As AT&T's premiere Windows Mobile 6
device and the only phone with a unique angle-up display, the Tilt has a lot to offer power users. The device supports BlackBerry Connect (a first for an AT&T phone), has built-in Wi-Fi and HSDPA connectivity, and features a sharp 3-MP camera. This do-it-all gadget also doubles as a GPS navigator, just like the BlackBerry 8820
. The integration of AT&T's music and video services was a bit lacking on our tests, but overall the Tilt is one sweet smart phone.
Designed To Be Different
The redesign is more than just a novelty.The hefty sliding panel with a 2.8-inch touchscreen display can be used parallel to the QWERTY keypad or slanted upward to a maximum 40-degree angle. This orientation is welcome when surfing the Web and viewing documents, but we found ourselves angling the screen back down to make text messaging and composing e-mail easier. The keyboard layout is spacious and offered decent tactile feedback despite being flat. We also like that the number keys are highlighted in silver for easier dialing. Two poorly placed soft keys above the Tilt's keypad are hard to push because of their proximity to the screen.
HTC moved the phone's Send and End buttons to the top of the navigation pad beneath the screen on the sliding panel (they were on the bottom on the 8525 model). The company also introduced two small dedicated Internet Explorer and messaging keys into the mix. The perimeter of the phone is overloaded with the scroll wheel, the stylus holder, and buttons that turn the device on and off, enable the camera, activate PTT, and select onscreen icons.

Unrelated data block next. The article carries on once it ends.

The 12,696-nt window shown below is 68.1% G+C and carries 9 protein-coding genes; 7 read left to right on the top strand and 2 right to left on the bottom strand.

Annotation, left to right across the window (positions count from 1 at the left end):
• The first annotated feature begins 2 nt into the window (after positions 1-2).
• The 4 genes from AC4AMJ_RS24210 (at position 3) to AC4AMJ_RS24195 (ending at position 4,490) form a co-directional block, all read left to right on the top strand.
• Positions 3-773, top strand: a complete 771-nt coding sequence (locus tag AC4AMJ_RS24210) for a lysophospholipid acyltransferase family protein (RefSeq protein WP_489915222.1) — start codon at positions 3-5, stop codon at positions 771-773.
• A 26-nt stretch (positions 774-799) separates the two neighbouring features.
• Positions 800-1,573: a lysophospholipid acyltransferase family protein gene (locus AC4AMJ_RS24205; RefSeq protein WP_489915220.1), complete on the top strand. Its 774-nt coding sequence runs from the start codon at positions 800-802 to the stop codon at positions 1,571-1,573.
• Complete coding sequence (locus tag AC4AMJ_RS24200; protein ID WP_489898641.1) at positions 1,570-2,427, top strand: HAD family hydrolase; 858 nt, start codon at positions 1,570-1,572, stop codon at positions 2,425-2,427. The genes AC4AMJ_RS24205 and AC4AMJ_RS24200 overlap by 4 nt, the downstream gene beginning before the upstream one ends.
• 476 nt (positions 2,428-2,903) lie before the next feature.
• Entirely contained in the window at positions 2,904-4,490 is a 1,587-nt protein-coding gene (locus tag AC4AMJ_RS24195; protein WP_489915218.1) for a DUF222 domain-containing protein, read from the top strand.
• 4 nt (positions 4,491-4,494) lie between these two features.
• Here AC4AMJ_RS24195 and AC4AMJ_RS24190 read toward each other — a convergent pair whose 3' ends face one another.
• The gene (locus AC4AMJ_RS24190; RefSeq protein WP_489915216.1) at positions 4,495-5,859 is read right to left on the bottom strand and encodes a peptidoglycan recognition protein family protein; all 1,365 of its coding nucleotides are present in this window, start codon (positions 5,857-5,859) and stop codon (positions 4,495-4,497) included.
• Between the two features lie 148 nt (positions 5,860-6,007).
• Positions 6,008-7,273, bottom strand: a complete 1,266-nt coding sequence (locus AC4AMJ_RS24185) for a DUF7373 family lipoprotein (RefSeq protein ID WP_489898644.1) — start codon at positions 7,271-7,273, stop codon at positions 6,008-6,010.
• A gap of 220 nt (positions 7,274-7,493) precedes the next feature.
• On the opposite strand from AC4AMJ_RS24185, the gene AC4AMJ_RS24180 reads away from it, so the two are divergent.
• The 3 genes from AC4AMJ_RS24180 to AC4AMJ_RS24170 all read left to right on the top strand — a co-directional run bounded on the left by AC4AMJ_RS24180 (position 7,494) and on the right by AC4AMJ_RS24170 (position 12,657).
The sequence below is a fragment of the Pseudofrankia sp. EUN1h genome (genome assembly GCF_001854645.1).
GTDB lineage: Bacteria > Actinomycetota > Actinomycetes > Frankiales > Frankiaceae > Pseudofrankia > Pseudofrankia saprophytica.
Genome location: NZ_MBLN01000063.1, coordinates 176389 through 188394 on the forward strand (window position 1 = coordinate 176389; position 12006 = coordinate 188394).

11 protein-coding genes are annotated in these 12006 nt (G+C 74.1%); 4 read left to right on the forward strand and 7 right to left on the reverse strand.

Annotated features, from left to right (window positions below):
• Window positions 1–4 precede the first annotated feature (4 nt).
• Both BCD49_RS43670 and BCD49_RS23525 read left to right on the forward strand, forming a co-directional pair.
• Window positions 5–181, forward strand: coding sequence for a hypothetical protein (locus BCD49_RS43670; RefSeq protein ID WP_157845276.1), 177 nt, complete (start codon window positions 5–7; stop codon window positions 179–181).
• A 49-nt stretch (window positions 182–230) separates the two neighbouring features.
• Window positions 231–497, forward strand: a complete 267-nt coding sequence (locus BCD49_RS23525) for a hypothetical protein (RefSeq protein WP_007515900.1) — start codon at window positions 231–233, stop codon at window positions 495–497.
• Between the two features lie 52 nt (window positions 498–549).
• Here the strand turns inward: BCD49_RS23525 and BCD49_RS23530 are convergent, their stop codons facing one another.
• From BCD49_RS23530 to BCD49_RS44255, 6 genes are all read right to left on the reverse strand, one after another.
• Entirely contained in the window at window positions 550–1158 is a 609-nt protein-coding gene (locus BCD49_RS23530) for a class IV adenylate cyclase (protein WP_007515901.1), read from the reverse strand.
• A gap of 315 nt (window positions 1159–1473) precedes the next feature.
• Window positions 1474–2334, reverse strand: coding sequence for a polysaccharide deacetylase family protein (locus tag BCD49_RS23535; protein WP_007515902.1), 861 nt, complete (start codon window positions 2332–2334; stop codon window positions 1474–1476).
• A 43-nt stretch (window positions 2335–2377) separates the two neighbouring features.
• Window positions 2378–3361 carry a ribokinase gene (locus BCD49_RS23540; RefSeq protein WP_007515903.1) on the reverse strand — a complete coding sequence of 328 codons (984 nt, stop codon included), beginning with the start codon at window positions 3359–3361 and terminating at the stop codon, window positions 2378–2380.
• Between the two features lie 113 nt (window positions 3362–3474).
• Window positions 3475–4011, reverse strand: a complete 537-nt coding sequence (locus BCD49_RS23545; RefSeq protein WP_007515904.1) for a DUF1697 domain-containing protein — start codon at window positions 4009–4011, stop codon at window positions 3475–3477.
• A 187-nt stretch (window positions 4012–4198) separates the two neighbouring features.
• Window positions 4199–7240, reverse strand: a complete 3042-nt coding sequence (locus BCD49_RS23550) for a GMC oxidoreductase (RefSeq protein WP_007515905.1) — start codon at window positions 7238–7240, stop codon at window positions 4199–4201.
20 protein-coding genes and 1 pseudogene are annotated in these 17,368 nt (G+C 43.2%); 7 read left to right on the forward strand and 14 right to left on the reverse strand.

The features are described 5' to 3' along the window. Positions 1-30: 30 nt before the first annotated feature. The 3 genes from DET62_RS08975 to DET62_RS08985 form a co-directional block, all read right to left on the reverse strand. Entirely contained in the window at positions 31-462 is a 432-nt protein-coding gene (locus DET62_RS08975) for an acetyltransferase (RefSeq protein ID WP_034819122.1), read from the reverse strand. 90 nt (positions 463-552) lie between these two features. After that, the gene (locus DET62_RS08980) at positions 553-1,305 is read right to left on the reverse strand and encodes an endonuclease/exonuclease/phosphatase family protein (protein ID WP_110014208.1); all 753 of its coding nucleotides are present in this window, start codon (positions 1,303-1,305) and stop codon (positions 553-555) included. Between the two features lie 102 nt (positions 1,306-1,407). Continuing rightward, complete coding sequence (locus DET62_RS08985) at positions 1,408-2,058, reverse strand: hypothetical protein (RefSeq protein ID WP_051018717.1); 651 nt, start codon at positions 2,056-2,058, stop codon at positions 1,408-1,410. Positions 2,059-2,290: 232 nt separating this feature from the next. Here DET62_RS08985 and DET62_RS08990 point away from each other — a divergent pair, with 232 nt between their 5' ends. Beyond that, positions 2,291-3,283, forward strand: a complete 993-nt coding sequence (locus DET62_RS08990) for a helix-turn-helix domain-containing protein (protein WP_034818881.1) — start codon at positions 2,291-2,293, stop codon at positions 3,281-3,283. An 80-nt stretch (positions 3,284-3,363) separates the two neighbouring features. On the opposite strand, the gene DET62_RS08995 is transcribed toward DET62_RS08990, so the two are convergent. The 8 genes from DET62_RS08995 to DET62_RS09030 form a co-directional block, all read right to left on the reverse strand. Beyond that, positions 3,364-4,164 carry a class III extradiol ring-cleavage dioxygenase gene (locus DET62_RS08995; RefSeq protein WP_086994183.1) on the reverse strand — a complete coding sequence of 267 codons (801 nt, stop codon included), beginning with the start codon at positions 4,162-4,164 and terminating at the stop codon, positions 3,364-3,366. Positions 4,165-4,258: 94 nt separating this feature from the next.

Solid E-mail, Surfing, and GPS
Communication is the Tilt's strongest suit. It's the first Windows Mobile device in the U.S. to include BlackBerry Connect software (Version 4.0), enabling wireless calendar and e-mail synchronization, and it supports popular corporate systems such as IBM Lotus Domino and Novell GroupWise through the BlackBerry's Enterprise Server. You can access personal e-mail through the BlackBerry Internet Service or by using the Xpress Mail feature and receiving POP3 or IMAP e-mail. Instant messaging on the cellular network was speedy (AIM, Windows Live, and Yahoo clients are on board), but we didn't like that we had to disable the Wi-Fi radio to IM in the office or at home, where the Tilt connected automatically.
Surfing speeds were generally quite good. We tested how long the Tilt took to open CNN.com, Google, and IMDB. Using Wi-Fi, even 50 feet away from the router, the sites opened in just a few seconds, and we moved through those sites swiftly and easily. HSDPA was a little slower depending on the number of bars of reception. With one or two bars, the Tilt took up to 20 seconds to load pages. But in areas of strong reception, pages loaded in five seconds or less.
The built-in TeleNav GPS system
is unobtrusive in its design (a little black nub on the back of the phone is presumably where the receiver is) and is a thorough system to have on board when traveling for business. Mapping was accurate and quick, and the TeleNav offers a deep bench of features, including voice guidance and traffic alerts with rerouting. Its more management-focused attributes are base-tracking and travel timesheets. TeleNav GPS Navigator costs between $5.99 (for ten trips) and $9.99 (for unlimited trips), while the TeleNav Track service plans range from $12.99 to $21.99 per month.